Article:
Did Spitzer's New York Snobbery Doom Him?
New York Gov. Eliot Spitzer's alleged "business" with a high-priced prostitution ring just goes to show how little New Yorkers respect Washington.
Spitzer, a.k.a., Client 9, reportedly arranged to have a prostitute from the exclusive call-girl service Emperors Club VIP travel from New York to Washington to meet him in a D.C. hotel room -- on the night before Valentine's Day, no less.
And if you ask us, this is just another glaring example of how nothing in Washington is ever good enough for high-brow New Yorkers!
It's not like the so-called D.C. Madam's old service, Pamela Martin & Associates, which Sen. David Vitter (R-La.) used, is the only call-girl service in town. (Just look in the yellow pages under Escort, for crying out loud.)
The New York snobbery certainly backfired in Spitzer's case. The governor apparently violated the Mann Act, which, ironically, given its name, makes it a federal crime to transport individuals across state lines to pay them for sex.
According to an affidavit in the federal prostitution case, Spitzer agreed to pay $4,100, including transportation fees, to transport "Kristen" from New York's Penn Station to Washington Union Station and, ultimately to Room 871 of the Mayflower. (The affidavit doesn't identify which hotel, though Spitzer reportedly stayed at the Mayflower on Feb. 13. According to the New York Times, room 871 at the Mayflower was registered that night under the name "George Fox," a pseudonym used by Spitzer.)
According to a cached site of the Emperors Club VIP, available at the Smoking Gun, the escort service requires "at least 48 hours notice and a minimum 55% deposit." Each "model" -- a.k.a. hooker -- is graded by the number of diamonds she has on her page. For example, a three-diamond "model" costs $1,000 per hour, whereas a seven-diamond prostitute costs $3,100 an hour.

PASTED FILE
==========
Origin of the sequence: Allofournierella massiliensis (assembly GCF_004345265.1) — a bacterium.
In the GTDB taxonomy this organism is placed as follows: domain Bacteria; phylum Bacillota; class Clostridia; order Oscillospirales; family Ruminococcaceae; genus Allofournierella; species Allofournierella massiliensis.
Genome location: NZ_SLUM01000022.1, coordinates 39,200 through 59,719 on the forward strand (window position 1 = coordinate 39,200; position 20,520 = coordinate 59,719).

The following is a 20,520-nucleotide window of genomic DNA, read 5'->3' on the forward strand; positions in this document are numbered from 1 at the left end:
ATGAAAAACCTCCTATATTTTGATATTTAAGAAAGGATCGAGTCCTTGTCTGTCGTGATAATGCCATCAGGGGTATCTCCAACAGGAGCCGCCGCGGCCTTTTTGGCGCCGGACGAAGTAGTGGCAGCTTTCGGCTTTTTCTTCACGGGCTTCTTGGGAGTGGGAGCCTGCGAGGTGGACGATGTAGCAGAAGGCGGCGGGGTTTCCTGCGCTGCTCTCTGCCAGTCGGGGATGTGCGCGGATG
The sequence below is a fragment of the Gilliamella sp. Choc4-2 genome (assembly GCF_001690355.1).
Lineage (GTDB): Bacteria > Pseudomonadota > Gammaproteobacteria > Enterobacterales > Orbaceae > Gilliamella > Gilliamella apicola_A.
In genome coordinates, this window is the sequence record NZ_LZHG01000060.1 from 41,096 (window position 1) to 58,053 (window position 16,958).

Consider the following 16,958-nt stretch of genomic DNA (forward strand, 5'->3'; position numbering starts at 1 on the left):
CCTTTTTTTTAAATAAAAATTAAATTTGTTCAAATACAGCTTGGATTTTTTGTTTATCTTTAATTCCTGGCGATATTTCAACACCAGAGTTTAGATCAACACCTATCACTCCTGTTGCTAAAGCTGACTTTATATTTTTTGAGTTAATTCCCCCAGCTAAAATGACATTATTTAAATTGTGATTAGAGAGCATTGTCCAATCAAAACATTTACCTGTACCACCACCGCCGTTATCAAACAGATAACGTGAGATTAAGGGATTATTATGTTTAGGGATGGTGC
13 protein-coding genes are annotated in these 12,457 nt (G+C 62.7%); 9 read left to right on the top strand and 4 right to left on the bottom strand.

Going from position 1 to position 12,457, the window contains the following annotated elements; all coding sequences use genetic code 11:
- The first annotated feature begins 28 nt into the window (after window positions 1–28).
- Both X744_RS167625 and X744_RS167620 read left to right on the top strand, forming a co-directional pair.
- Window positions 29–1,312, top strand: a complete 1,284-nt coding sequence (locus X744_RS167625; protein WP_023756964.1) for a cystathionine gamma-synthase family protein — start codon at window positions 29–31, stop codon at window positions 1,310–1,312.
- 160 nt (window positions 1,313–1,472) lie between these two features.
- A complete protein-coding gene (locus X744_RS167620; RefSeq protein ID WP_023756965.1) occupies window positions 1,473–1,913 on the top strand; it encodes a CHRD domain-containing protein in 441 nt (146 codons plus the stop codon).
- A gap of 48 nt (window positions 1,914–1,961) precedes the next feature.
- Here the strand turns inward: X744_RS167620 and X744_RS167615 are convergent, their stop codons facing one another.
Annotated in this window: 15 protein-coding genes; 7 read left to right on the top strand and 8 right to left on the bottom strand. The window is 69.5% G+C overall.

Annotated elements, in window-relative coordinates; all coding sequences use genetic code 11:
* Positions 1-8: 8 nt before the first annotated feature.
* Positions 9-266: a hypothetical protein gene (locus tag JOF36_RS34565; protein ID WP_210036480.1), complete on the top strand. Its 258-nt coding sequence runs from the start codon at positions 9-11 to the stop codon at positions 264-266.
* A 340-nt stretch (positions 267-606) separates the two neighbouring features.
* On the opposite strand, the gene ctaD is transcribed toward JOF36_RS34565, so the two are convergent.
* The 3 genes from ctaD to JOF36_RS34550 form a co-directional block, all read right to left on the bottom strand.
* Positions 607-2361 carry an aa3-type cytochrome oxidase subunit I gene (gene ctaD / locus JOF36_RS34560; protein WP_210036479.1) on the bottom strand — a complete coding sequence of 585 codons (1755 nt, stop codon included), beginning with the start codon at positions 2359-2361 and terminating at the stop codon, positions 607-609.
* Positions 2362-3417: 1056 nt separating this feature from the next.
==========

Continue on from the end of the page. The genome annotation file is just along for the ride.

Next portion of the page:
The watchdog group Citizens for Responsibility and Ethics in Washington (CREW), in reaction to the news, said the Mann Act "carries a penalty of up to 20 years imprisonment for knowingly persuading or inducing any individual to cross state lines for the purposes of prostitution."
According to the New York Times, the four defendants in the prostitution ring case were all charged with violating the Mann Act.
One of the defendants, Tameka Rachelle Lewis, a booking agent, has a frank conversation with call girl Kristen about Governor Spitzer's alleged likes and dislikes, according to the affidavit. Lewis said that from what she hears Gov. Client 9 "would ask you to do things that, like, you might not think were safe - you know - what I mean."
Kristen, according to the affidavit, was unfazed by such kinkiness. She told Lewis, " I have a way of dealing with that...I'd be like, listen dude, you really want the sex?"
Interestingly, according to the affidavit, Client 9 asked Lewis to "remind him what 'Kristen' looked like." Lewis described Kristen as "American, petite, very pretty brunette, 5 feet 5 inches and 105 pounds."
Meanwhile, a wise guy in New York by the name of Nick Galbreath -- who claims no political affiliation -- already beat everyone else to the punch, registering the domain name Client 9 at www.client9.com. So far the site is very basic, asking the question, "Who is Client 9?" and linking to the New York Times story.
Galbreath laughed when asked if he had big plans for the site. He said he created it while chatting online with a friend. "We thought it was sort of funny so I sort of grabbed it (the domain)," he said.
He says he's not a GOP operative but if the Republicans would like to purchase the domain Client9.com, "they can make me an offer."
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